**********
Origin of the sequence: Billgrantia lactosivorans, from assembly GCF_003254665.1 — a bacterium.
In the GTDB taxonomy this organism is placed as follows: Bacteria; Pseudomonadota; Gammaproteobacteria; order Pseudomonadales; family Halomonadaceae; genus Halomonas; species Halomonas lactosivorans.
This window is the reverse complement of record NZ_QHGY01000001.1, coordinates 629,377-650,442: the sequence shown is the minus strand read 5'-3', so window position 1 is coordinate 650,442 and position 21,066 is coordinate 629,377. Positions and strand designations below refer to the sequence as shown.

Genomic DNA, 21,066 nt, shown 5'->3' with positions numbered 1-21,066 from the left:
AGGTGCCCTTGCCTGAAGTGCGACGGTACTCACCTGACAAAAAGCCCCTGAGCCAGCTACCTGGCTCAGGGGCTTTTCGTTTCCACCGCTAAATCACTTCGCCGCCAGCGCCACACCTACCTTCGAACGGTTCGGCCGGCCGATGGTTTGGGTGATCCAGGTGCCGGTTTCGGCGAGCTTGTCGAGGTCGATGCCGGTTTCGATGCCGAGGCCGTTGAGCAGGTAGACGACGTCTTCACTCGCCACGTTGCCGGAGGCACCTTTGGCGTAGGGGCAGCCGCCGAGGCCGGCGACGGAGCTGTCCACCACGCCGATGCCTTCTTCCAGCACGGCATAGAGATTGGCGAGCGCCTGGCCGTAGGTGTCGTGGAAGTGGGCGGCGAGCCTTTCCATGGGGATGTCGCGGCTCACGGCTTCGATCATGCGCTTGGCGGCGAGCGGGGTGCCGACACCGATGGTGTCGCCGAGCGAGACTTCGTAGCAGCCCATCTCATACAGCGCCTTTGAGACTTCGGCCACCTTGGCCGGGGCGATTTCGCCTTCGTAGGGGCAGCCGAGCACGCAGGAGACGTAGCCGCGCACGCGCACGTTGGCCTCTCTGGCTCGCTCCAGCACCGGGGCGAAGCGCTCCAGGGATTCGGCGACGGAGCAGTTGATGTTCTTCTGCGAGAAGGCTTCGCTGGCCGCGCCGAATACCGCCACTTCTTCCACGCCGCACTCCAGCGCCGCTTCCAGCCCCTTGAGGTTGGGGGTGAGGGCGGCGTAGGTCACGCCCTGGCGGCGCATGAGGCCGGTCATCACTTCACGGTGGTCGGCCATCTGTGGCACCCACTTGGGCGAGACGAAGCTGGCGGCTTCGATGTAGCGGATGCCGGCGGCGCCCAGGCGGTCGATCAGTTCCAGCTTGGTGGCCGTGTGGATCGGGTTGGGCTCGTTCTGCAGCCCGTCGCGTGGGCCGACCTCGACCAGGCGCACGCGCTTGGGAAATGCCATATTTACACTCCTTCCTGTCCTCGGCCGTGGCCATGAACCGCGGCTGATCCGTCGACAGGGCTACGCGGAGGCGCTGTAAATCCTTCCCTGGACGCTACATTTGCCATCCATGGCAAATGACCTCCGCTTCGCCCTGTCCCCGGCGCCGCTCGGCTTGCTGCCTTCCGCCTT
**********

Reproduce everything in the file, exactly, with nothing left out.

Origin of the sequence: Billgrantia lactosivorans, from assembly GCF_003254665.1 — a bacterium.
In the GTDB taxonomy this organism is placed as follows: Bacteria; Pseudomonadota; Gammaproteobacteria; order Pseudomonadales; family Halomonadaceae; genus Halomonas; species Halomonas lactosivorans.
This window is the reverse complement of record NZ_QHGY01000001.1, coordinates 629,377-650,442: the sequence shown is the minus strand read 5'-3', so window position 1 is coordinate 650,442 and position 21,066 is coordinate 629,377. Positions and strand designations below refer to the sequence as shown.

Genomic DNA, 21,066 nt, shown 5'->3' with positions numbered 1-21,066 from the left:
AGGTGCCCTTGCCTGAAGTGCGACGGTACTCACCTGACAAAAAGCCCCTGAGCCAGCTACCTGGCTCAGGGGCTTTTCGTTTCCACCGCTAAATCACTTCGCCGCCAGCGCCACACCTACCTTCGAACGGTTCGGCCGGCCGATGGTTTGGGTGATCCAGGTGCCGGTTTCGGCGAGCTTGTCGAGGTCGATGCCGGTTTCGATGCCGAGGCCGTTGAGCAGGTAGACGACGTCTTCACTCGCCACGTTGCCGGAGGCACCTTTGGCGTAGGGGCAGCCGCCGAGGCCGGCGACGGAGCTGTCCACCACGCCGATGCCTTCTTCCAGCACGGCATAGAGATTGGCGAGCGCCTGGCCGTAGGTGTCGTGGAAGTGGGCGGCGAGCCTTTCCATGGGGATGTCGCGGCTCACGGCTTCGATCATGCGCTTGGCGGCGAGCGGGGTGCCGACACCGATGGTGTCGCCGAGCGAGACTTCGTAGCAGCCCATCTCATACAGCGCCTTTGAGACTTCGGCCACCTTGGCCGGGGCGATTTCGCCTTCGTAGGGGCAGCCGAGCACGCAGGAGACGTAGCCGCGCACGCGCACGTTGGCCTCTCTGGCTCGCTCCAGCACCGGGGCGAAGCGCTCCAGGGATTCGGCGACGGAGCAGTTGATGTTCTTCTGCGAGAAGGCTTCGCTGGCCGCGCCGAATACCGCCACTTCTTCCACGCCGCACTCCAGCGCCGCTTCCAGCCCCTTGAGGTTGGGGGTGAGGGCGGCGTAGGTCACGCCCTGGCGGCGCATGAGGCCGGTCATCACTTCACGGTGGTCGGCCATCTGTGGCACCCACTTGGGCGAGACGAAGCTGGCGGCTTCGATGTAGCGGATGCCGGCGGCGCCCAGGCGGTCGATCAGTTCCAGCTTGGTGGCCGTGTGGATCGGGTTGGGCTCGTTCTGCAGCCCGTCGCGTGGGCCGACCTCGACCAGGCGCACGCGCTTGGGAAATGCCATATTTACACTCCTTCCTGTCCTCGGCCGTGGCCATGAACCGCGGCTGATCCGTCGACAGGGCTACGCGGAGGCGCTGTAAATCCTTCCCTGGACGCTACATTTGCCATCCATGGCAAATGACCTCCGCTTCGCCCTGTCCCCGGCGCCGCTCGGCTTGCTGCCTTCCGCCTT